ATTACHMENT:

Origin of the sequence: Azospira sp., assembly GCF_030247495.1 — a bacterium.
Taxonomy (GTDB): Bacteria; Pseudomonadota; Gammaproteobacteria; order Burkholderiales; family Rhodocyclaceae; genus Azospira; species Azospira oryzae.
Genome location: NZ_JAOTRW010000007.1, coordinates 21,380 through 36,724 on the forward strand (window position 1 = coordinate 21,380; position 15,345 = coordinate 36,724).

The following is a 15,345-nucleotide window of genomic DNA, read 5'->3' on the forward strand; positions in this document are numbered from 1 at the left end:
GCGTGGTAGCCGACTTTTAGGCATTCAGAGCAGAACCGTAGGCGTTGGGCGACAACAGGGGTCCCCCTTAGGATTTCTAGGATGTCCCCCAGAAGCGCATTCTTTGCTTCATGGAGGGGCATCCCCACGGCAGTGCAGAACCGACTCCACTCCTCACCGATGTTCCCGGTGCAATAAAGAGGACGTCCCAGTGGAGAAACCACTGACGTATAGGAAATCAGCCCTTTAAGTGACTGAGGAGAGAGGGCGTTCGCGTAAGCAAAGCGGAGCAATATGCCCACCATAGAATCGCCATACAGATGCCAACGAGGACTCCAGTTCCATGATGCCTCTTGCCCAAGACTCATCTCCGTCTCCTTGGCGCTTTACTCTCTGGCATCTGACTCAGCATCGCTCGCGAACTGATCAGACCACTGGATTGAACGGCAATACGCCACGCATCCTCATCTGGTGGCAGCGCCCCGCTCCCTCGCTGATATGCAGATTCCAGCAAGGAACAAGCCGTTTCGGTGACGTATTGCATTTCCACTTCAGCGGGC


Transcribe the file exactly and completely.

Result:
Origin of the sequence: Azospira sp., assembly GCF_030247495.1 — a bacterium.
Taxonomy (GTDB): Bacteria; Pseudomonadota; Gammaproteobacteria; order Burkholderiales; family Rhodocyclaceae; genus Azospira; species Azospira oryzae.
Genome location: NZ_JAOTRW010000007.1, coordinates 21,380 through 36,724 on the forward strand (window position 1 = coordinate 21,380; position 15,345 = coordinate 36,724).

The following is a 15,345-nucleotide window of genomic DNA, read 5'->3' on the forward strand; positions in this document are numbered from 1 at the left end:
GCGTGGTAGCCGACTTTTAGGCATTCAGAGCAGAACCGTAGGCGTTGGGCGACAACAGGGGTCCCCCTTAGGATTTCTAGGATGTCCCCCAGAAGCGCATTCTTTGCTTCATGGAGGGGCATCCCCACGGCAGTGCAGAACCGACTCCACTCCTCACCGATGTTCCCGGTGCAATAAAGAGGACGTCCCAGTGGAGAAACCACTGACGTATAGGAAATCAGCCCTTTAAGTGACTGAGGAGAGAGGGCGTTCGCGTAAGCAAAGCGGAGCAATATGCCCACCATAGAATCGCCATACAGATGCCAACGAGGACTCCAGTTCCATGATGCCTCTTGCCCAAGACTCATCTCCGTCTCCTTGGCGCTTTACTCTCTGGCATCTGACTCAGCATCGCTCGCGAACTGATCAGACCACTGGATTGAACGGCAATACGCCACGCATCCTCATCTGGTGGCAGCGCCCCGCTCCCTCGCTGATATGCAGATTCCAGCAAGGAACAAGCCGTTTCGGTGACGTATTGCATTTCCACTTCAGCGGGC